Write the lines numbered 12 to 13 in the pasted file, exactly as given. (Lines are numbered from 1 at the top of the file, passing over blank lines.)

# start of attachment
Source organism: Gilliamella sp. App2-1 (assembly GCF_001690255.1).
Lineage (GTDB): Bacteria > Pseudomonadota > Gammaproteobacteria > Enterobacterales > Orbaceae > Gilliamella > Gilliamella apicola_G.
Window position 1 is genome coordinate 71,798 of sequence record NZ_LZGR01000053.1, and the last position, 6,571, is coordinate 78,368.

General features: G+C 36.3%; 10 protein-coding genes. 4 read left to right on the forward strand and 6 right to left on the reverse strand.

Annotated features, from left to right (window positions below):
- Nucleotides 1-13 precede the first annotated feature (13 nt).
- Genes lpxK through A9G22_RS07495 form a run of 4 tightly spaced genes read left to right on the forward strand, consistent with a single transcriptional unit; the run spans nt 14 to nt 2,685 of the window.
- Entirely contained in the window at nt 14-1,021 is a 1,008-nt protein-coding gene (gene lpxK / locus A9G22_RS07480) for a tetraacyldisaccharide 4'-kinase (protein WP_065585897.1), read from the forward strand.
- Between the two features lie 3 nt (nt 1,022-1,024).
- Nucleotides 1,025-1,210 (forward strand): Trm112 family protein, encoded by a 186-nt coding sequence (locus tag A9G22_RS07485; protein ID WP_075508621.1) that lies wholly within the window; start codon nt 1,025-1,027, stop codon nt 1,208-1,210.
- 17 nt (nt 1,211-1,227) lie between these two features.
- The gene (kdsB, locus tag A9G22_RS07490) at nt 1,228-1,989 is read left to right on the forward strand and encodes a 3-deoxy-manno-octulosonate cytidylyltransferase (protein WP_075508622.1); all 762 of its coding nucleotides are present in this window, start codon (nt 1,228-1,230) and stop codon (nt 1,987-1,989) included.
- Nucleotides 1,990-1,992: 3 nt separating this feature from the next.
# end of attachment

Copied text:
- The gene (kdsB, locus tag A9G22_RS07490) at nt 1,228-1,989 is read left to right on the forward strand and encodes a 3-deoxy-manno-octulosonate cytidylyltransferase (protein WP_075508622.1); all 762 of its coding nucleotides are present in this window, start codon (nt 1,228-1,230) and stop codon (nt 1,987-1,989) included.
- Nucleotides 1,990-1,992: 3 nt separating this feature from the next.